The National Sports Collectors Convention closed Sunday afternoon after its five-day run at the Stephens Convention Center.
Next year’s event is slated for the Atlantic City Convention Center July 27-31.
A few notes:
FBI Special Agent Brian Brusokas was once again in the building during part of the show. Over the years, most of the major hobby-related cases have been investigated by the Bureau’s Chicago office, so having the NSCC there is certainly convenient.
We learned from multiple sources that there was a discussion after show hours involving the FBI and some sports memorabilia auction companies during which discussion centered around the case of Donald “D.B.” Henkel.
Henkel’s Michigan property was raided by a large team of agents last year. While the investigation began over a long-running major art forgery scheme, the Detroit News reported that agents believe Henkel also used his creative abilities to create fake sports memorabilia, including Babe Ruth and Lou Gehrig bats and other items that were convincing enough to pass professional authentication.
The News reported that agents found PayPal accounts linked to Henkel’s email address “made approximately 191 purchases, including vintage pens from the 1950s, 1960s and 1970s…reprinted Babe Ruth baseball cards and lumber for custom-designed baseball bats.”
At the time of the raid, one industry source told us Henkel had hired people to offer what he believed to be phony stories about the provenance of potentially profitable fake pieces. Beckett Authentication’s Steve Grad and others in the hobby have known about Henkel’s efforts for several years. Grad called him a “master forger” who “went to great lengths to make up provenance,” often using couples or older people to front items he had created.
Some auction houses are believed to have unknowingly taken in some of that bogus material and sold it.
Another industry source familiar with last week’s meeting says some of those people who had worked with Henkel may have since offered the FBI key information about the scheme and it’s believed that case may be coming to a head soon. As of yet, no charges have been filed.
Auction houses were taking in a lot of consignments during the show. Mile High Card Company snared a PSA 7 Babe Ruth rookie card that it will bring to market later this year.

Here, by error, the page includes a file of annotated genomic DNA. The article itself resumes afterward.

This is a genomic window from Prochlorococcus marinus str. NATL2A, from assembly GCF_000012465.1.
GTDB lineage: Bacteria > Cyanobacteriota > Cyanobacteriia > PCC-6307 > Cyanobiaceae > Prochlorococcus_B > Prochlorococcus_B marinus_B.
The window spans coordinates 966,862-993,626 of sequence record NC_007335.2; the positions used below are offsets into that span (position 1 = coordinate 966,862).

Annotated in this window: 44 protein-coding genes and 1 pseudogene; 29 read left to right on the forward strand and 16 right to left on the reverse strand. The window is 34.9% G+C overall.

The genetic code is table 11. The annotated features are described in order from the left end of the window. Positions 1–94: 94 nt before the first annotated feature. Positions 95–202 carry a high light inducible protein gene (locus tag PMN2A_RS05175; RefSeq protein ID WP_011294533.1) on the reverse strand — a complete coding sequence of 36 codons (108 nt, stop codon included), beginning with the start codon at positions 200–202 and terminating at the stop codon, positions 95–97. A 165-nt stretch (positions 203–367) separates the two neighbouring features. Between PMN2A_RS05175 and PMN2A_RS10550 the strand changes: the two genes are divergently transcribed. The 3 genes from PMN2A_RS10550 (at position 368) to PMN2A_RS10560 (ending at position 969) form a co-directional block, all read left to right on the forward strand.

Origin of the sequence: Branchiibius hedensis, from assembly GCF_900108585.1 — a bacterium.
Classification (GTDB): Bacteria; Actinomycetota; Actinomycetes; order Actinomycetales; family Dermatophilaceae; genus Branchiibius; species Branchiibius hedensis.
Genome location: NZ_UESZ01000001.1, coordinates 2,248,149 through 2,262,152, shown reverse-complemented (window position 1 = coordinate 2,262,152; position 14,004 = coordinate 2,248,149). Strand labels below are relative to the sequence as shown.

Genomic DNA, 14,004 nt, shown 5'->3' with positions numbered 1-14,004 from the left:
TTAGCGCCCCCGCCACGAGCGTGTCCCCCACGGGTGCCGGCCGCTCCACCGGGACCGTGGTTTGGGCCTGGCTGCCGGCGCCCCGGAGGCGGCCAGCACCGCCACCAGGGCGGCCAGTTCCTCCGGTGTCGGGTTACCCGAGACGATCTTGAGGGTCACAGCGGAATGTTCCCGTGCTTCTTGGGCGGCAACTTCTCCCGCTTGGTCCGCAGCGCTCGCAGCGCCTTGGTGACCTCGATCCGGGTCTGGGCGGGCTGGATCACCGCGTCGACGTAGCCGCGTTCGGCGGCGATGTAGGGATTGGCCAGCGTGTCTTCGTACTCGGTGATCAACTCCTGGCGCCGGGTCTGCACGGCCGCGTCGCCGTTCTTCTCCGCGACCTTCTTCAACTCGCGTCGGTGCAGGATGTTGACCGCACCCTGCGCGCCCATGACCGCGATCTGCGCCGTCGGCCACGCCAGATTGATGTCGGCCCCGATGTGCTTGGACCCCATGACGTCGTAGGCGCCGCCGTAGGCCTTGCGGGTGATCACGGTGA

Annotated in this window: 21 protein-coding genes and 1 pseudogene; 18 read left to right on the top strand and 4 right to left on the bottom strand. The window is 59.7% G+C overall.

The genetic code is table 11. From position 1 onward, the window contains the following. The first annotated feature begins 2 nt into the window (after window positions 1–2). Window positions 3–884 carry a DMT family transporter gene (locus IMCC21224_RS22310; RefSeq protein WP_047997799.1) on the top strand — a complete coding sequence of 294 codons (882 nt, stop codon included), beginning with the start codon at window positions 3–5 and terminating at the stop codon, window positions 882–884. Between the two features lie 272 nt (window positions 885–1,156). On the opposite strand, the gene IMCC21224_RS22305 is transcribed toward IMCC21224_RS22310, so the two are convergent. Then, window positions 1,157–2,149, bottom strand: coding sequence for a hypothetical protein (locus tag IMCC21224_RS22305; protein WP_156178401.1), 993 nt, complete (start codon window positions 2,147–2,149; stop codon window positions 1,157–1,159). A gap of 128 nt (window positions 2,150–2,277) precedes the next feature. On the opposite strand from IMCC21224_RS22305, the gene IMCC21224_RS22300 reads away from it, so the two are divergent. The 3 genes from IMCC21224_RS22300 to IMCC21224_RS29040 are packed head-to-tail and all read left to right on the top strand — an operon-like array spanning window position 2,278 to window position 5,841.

Bidding on the T206 Honus Wagner card at Robert Edward Auctions has now crossed the $4 million mark. The card was the center of attention at the company’s booth where it was held in a special display case.
You can add one more PSA 10 to the list of 1976 Topps Walter Payton rookie cards. The company graded one at that level on Wednesday.
That makes 52 PSA 10 Payton rookies currently listed on the population report.
Exhibitor booths for the 2022 National are all spoken for. Prior to 2019, it was often possible to get one long after the previous year’s event had concluded.
Vintage Breaks opened a pack of 1969-70 Topps Basketball on the main stage Saturday afternoon.
While they didn’t pull a Kareem Abdul-Jabbar rookie card for one of the folks who bought in, they did land two giants back-to-back. First came Oscar Robertson….
then a Wilt Chamberlain that appeared to be a candidate for a very high grade.
The ruler insert was John Havlicek.
No, the gum was not eaten.
Yours truly sampled some 1978 Topps Baseball gum after opening a pack on Thursday. It was like chewing Pepto-Bismol tablets without the flavor.
The Miami Card Club broke a 2002 Mega Craques box valued at roughly $80,000 during a main stage event. They were in search of the only rookie card of Cristiano Ronaldo, a six-figure card if graded PSA 10.
The 2002 Mega Craques cards were manufactured in Italy but only sold in the Portugal leading to very low availability.
Halfway through the break of 36 packs conducted by Miami Card Club principal Matthew Weiss and Card Club partner David Gelfman of Ripping Wax, things were not looking good.
“No Ronaldos in sight and things got tense,” Weiss recalled. “Fortunately, the back end of the break was much more exciting with two Ronaldo cards being pulled.”
The cards were graded by PSA with each netting a somewhat disappointing Near Mint 7.
Nevertheless, Weiss says both cards were quickly scooped up by a Los Angeles collector who appreciated the unique provenance.
For full coverage of the show up to now and all week long, click here.
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